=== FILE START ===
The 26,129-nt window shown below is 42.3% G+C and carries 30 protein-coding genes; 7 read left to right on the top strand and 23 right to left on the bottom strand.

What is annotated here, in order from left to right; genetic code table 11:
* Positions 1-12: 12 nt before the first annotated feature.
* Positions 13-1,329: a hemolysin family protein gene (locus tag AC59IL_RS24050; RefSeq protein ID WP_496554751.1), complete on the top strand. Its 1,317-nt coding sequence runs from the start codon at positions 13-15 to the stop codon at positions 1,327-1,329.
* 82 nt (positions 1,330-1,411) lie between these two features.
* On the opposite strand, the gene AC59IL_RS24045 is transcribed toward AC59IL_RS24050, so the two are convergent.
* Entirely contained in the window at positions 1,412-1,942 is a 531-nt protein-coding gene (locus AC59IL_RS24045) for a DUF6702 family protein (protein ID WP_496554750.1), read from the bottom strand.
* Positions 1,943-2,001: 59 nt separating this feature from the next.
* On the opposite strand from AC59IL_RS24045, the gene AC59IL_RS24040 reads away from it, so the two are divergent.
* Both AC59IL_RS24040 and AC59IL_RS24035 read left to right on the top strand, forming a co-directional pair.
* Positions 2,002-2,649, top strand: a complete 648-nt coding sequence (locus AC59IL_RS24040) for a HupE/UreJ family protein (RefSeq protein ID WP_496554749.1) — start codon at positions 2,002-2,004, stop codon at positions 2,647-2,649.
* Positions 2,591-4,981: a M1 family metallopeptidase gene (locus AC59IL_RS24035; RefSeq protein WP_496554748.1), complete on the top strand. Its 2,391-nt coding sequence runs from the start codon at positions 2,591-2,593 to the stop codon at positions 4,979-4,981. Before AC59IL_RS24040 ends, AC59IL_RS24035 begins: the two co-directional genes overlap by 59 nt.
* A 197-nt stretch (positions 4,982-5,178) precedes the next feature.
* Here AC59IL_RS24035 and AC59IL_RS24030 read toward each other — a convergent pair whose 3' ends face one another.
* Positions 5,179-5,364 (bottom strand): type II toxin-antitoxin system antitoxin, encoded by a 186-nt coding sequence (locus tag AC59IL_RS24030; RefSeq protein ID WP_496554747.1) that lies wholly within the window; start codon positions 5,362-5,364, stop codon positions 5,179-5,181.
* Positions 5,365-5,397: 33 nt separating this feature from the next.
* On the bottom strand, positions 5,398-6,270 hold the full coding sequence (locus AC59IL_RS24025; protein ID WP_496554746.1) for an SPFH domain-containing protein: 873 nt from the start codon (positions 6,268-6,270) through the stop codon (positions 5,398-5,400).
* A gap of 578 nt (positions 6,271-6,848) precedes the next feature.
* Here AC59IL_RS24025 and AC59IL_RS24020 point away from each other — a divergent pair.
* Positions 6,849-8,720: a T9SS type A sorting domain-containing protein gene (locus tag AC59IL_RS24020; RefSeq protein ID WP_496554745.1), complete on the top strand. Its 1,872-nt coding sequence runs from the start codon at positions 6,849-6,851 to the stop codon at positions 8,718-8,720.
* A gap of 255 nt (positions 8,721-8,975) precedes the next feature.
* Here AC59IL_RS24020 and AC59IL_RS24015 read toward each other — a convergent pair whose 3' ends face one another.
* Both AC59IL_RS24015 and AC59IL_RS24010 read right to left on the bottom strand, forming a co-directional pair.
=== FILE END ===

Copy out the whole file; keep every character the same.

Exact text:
The 26,129-nt window shown below is 42.3% G+C and carries 30 protein-coding genes; 7 read left to right on the top strand and 23 right to left on the bottom strand.

What is annotated here, in order from left to right; genetic code table 11:
* Positions 1-12: 12 nt before the first annotated feature.
* Positions 13-1,329: a hemolysin family protein gene (locus tag AC59IL_RS24050; RefSeq protein ID WP_496554751.1), complete on the top strand. Its 1,317-nt coding sequence runs from the start codon at positions 13-15 to the stop codon at positions 1,327-1,329.
* 82 nt (positions 1,330-1,411) lie between these two features.
* On the opposite strand, the gene AC59IL_RS24045 is transcribed toward AC59IL_RS24050, so the two are convergent.
* Entirely contained in the window at positions 1,412-1,942 is a 531-nt protein-coding gene (locus AC59IL_RS24045) for a DUF6702 family protein (protein ID WP_496554750.1), read from the bottom strand.
* Positions 1,943-2,001: 59 nt separating this feature from the next.
* On the opposite strand from AC59IL_RS24045, the gene AC59IL_RS24040 reads away from it, so the two are divergent.
* Both AC59IL_RS24040 and AC59IL_RS24035 read left to right on the top strand, forming a co-directional pair.
* Positions 2,002-2,649, top strand: a complete 648-nt coding sequence (locus AC59IL_RS24040) for a HupE/UreJ family protein (RefSeq protein ID WP_496554749.1) — start codon at positions 2,002-2,004, stop codon at positions 2,647-2,649.
* Positions 2,591-4,981: a M1 family metallopeptidase gene (locus AC59IL_RS24035; RefSeq protein WP_496554748.1), complete on the top strand. Its 2,391-nt coding sequence runs from the start codon at positions 2,591-2,593 to the stop codon at positions 4,979-4,981. Before AC59IL_RS24040 ends, AC59IL_RS24035 begins: the two co-directional genes overlap by 59 nt.
* A 197-nt stretch (positions 4,982-5,178) precedes the next feature.
* Here AC59IL_RS24035 and AC59IL_RS24030 read toward each other — a convergent pair whose 3' ends face one another.
* Positions 5,179-5,364 (bottom strand): type II toxin-antitoxin system antitoxin, encoded by a 186-nt coding sequence (locus tag AC59IL_RS24030; RefSeq protein ID WP_496554747.1) that lies wholly within the window; start codon positions 5,362-5,364, stop codon positions 5,179-5,181.
* Positions 5,365-5,397: 33 nt separating this feature from the next.
* On the bottom strand, positions 5,398-6,270 hold the full coding sequence (locus AC59IL_RS24025; protein ID WP_496554746.1) for an SPFH domain-containing protein: 873 nt from the start codon (positions 6,268-6,270) through the stop codon (positions 5,398-5,400).
* A gap of 578 nt (positions 6,271-6,848) precedes the next feature.
* Here AC59IL_RS24025 and AC59IL_RS24020 point away from each other — a divergent pair.
* Positions 6,849-8,720: a T9SS type A sorting domain-containing protein gene (locus tag AC59IL_RS24020; RefSeq protein ID WP_496554745.1), complete on the top strand. Its 1,872-nt coding sequence runs from the start codon at positions 6,849-6,851 to the stop codon at positions 8,718-8,720.
* A gap of 255 nt (positions 8,721-8,975) precedes the next feature.
* Here AC59IL_RS24020 and AC59IL_RS24015 read toward each other — a convergent pair whose 3' ends face one another.
* Both AC59IL_RS24015 and AC59IL_RS24010 read right to left on the bottom strand, forming a co-directional pair.